• Science: scientists use sampling regularly, as it allows them to gather information from small groups of people to assume what the entire population thinks about concepts such as global warming or water quality. Typically, they invest in more time-consuming sampling methods to make sure their results are as accurate as possible.

  • Marketing: businesses of all sizes can use sampling techniques to learn more about their customers or potential target markets. They can then use this knowledge to create more effective marketing campaigns.

  • Medicine: physicians and other medical professionals use sampling to conduct clinical trials. For example, it's common that they use it to determine the side effects of a new medication.

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Common sampling methods

Depending on the purpose of your project and what you're analysing, there are several sampling methods you can choose. There are two key types of sampling methods, which are probability and non-probability sampling. Each has several subtypes that define what technique you'd use to approach gathering information, including:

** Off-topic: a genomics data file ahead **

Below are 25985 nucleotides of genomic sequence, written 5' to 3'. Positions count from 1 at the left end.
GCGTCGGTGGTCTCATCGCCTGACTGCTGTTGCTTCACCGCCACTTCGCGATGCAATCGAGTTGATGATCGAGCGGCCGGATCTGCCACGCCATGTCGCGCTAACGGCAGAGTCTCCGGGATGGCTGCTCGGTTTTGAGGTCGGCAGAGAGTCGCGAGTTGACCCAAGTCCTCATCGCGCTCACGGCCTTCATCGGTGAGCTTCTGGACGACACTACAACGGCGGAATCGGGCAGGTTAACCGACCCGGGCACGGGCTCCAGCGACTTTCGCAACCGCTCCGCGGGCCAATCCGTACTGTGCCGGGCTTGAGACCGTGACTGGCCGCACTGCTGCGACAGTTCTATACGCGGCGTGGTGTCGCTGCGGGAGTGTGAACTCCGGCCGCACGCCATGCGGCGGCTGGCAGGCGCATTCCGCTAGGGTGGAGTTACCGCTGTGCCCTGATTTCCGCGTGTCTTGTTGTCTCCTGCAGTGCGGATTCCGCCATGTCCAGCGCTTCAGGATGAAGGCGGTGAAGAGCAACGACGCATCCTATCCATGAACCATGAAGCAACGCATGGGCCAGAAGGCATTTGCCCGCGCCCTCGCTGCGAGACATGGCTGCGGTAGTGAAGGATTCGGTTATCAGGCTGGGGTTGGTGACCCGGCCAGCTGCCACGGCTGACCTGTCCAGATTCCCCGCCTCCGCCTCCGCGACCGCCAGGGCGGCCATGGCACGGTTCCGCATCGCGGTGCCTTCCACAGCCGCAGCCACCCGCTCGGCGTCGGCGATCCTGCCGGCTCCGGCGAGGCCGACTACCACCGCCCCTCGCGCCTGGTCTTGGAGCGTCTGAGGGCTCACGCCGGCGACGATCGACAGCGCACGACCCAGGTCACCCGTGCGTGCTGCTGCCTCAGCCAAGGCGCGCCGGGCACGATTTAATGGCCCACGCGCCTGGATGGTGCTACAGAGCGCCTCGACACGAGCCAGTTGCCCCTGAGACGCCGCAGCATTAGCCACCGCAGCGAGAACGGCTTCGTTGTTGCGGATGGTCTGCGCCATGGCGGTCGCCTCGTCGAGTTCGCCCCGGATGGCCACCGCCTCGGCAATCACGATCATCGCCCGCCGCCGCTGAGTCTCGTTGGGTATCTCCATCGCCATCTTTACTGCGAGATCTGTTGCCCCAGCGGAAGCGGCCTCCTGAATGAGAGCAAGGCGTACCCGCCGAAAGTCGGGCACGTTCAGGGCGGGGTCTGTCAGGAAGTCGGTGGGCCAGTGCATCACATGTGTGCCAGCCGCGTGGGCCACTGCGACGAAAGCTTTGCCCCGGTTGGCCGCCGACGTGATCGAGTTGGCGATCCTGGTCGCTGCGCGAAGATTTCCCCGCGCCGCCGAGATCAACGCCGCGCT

Four probability sampling methods

Probability sampling is a sampling approach where you, as the researcher, choose samples from a larger data set using the theory of probability. To consider a probabilistic sampling method, it's necessary to incorporate random selection into the process. The four key types of probability sampling are:

1. Simple random sampling (SRS)

SRS is one of the most popular sampling methods which allows you to choose random selections. To use this method, you can use a lottery system or a number generating software. For example, if you're responsible for sampling from a large group of people, you can start by assigning each person a different number and inputting the range into the software. Then, the app would automatically select a few numbers randomly. People with those numbers are now the members that you can include in the sample.